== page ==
A BLM activist has been charged over a huge fraud which is said to have included blowing a grant intended for young men at risk of violence on trips to Bubba Gump Shrimp Co., Shake Shack and a nail salon.
Monica Cannon-Grant, 41, is also said to have paid herself $2,700-a-week and treated herself to a $450,000 five-bed house in Taunton, Massachusetts, last year.
She is accused of using much of the $1 million raised by her nonprofit Violence in Boston Inc for good causes. Her salary jumped from $25,000 in 2020 to $170,000 in 2021.
Cannon-Grant – once named a Bostonian of the Year by the prestigious Boston Globe newspaper – was arrested at her spacious home last week. She appeared in a federal court Monday alongside husband Clark Grant, 38, with the pair facing 18 separate criminal counts dating from 2017 to July 2021. She has denied all allegations made against her.
Judge Judith Dein raised eyebrows after releasing Cannon-Grant on her own recognizance and saying she could continue to work for Violence in Boston – the nonprofit she’s accused of using as a front for her crimes – but that she must not be involved in its finances.
The couple are said to have misappropriated grants intended for their charity, including a $6,000 check given to them by Suffolk District Attorney’s office in June 2019, intended to be spent on a retreat for young men feared to be at risk of falling into crime.
Instead, Cannon-Grant and Grant treated themselves to meals at Bubba Gump Shrimp Co. and Shake Shack, and a three night break to Maryland that included a $1,200 hotel stay, it is claimed.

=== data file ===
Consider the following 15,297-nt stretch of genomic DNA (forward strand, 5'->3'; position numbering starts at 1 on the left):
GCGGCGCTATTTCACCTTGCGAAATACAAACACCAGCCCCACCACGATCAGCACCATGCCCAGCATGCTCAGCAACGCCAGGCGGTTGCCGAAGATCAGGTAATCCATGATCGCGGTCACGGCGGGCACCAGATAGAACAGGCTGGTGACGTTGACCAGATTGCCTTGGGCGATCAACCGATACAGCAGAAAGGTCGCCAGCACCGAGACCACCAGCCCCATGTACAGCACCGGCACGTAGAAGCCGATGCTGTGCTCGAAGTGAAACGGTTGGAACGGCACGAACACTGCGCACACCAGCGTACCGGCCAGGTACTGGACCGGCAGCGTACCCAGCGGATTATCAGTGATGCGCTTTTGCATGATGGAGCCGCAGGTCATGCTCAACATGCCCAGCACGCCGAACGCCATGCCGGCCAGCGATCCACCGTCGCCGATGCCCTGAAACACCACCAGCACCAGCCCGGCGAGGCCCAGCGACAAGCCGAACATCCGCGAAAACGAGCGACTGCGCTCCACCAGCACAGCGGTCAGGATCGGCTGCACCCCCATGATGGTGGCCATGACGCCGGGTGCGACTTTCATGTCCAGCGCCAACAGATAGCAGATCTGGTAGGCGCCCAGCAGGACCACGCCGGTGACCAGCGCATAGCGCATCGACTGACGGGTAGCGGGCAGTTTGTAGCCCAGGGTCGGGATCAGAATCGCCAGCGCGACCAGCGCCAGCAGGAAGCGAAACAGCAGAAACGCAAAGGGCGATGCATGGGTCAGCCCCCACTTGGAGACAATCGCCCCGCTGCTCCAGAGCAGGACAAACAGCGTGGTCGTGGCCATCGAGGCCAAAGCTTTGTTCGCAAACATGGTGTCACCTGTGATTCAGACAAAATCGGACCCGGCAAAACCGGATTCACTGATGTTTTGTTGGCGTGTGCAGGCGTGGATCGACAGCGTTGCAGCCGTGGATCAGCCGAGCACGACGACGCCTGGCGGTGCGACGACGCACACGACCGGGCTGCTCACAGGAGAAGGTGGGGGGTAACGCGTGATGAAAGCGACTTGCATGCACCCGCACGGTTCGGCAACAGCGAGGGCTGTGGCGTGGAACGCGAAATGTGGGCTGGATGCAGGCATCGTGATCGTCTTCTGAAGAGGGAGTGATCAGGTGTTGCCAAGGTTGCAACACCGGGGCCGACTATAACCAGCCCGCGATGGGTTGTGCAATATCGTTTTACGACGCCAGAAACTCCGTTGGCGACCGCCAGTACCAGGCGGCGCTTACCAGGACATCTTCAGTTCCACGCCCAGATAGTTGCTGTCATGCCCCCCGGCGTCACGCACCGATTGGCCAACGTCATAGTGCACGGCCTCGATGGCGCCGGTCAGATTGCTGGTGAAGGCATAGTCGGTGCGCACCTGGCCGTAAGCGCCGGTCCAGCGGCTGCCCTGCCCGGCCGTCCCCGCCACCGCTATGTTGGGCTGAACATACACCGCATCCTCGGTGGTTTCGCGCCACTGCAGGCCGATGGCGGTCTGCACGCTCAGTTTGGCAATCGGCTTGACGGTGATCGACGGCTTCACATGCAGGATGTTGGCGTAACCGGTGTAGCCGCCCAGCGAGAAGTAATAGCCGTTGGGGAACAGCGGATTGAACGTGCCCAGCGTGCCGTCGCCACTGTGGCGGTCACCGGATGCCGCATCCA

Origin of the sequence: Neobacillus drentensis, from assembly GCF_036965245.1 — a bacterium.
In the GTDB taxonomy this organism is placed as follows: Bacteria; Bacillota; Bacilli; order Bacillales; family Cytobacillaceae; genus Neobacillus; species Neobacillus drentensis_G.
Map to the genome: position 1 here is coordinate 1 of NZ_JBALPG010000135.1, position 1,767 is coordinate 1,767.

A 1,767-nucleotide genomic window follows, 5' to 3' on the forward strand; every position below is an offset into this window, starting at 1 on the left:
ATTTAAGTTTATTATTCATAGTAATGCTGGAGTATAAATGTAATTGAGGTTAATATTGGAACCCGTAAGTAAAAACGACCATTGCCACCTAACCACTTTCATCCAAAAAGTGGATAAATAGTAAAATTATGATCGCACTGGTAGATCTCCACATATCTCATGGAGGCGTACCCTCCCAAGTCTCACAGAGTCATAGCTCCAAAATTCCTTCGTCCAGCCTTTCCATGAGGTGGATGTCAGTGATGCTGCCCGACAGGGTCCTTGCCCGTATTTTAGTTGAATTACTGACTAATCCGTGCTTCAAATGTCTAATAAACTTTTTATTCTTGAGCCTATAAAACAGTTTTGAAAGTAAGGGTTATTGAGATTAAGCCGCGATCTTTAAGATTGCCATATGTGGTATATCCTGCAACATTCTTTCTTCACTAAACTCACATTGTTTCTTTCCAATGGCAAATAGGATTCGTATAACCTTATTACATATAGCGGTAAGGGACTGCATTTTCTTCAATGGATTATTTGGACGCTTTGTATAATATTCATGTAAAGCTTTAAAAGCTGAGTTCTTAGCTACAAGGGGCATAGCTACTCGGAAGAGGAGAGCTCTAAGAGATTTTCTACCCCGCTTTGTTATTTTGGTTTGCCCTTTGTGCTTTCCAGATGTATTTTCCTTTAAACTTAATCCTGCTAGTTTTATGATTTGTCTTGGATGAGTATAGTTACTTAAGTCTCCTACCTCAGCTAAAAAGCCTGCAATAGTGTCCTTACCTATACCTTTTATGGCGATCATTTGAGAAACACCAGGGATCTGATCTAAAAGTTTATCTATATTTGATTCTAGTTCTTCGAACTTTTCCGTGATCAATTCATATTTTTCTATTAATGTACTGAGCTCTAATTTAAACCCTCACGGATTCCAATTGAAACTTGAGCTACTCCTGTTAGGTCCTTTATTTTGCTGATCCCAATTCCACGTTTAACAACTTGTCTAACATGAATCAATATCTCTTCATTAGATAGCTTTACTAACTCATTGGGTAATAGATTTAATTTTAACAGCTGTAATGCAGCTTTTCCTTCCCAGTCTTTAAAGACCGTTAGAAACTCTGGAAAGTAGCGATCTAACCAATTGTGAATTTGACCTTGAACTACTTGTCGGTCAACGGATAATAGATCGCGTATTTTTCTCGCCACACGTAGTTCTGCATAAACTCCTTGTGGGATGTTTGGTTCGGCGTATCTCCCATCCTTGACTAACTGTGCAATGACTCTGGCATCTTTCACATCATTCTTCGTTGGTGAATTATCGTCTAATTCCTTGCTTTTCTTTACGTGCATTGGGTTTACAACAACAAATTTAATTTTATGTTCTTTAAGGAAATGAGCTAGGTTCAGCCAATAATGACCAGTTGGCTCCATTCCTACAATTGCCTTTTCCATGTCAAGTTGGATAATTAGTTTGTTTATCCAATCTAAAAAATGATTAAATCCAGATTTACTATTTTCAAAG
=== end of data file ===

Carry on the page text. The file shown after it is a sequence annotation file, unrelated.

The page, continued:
Monica Cannon-Grant is pictured outside a Boston federal courthouse Tuesday where she and her husband were charged with 18 counts of fraud totaling $1m
Grant, pictured at a September 2020 BLM rally, is said to have blown grants intended to help vulnerable young men on trips to restaurants and nail salons. She’s also accused of fraudulently obtaining $100,000 in pandemic relief, and lying on a mortgage application
Cannon-Grant is also said to have used some of the cash on multiple trips to a Boston nail salon, as well as car rentals, groceries and trips to Walmart.
The $6,000 retreat was supposed ‘to give these young men exposure to communities outside of the violence riddled neighborhoods that they navigate daily’ and give them exposure to activities focused on community-building and coping techniques,’ according to her grant proposal.
Another alleged incident in 2017 saw $3,000 of a $10,000 donation for needy children spent on paying the couple’s rent arrears, it is claimed.
Cannon-Grant and her husband also fraudulently applied for $100,000 federal Pandemic Unemployment Assistance benefits that they knew they were not eligible to receive because they had other sources of income at the time, it is alleged.
And they lied to a mortgage lender by saying Violence in Boston’s assets were their own to help pay for mortgage fees and closing costs, prosecutors said.
Cannon-Grant, 41, and her husband Clarke Grant, 38, were arrested at their home in Taunton, Massachusetts last week. It is unclear if any money from donations provided to Violence in Boston was used to purchase the $450k and five-bedroom property
The couple also lied to a mortgage lender by saying Violence in Boston’s assets were their own to help pay for fees and closing costs. Pictured: the interior of the Grants’ Taunton home
Cannon Grant, a mother of six, was once given the ‘Bostonian of the Year’ award by The Boston Globe Magazine and hailed as the city’s ‘best social justice advocate’ by Boston Magazine
The couple maintained exclusive control over organization finances, and did not disclose to other Violence in Boston directors, bookkeepers, or financial auditors that they had used the funds for their own purposes, prosecutors added.
Last Tuesday, the couple was arrested at their $450,000 Taunton residence. It remains unclear if funds given to the non-profit organization were used to buy the five-bedroom home, which was purchased in 2021, at the height of their alleged scamming.
Both were charged in an 18-count indictment with wire fraud, conspiracy, and making false statements to a mortgage lending business, according to prosecutors.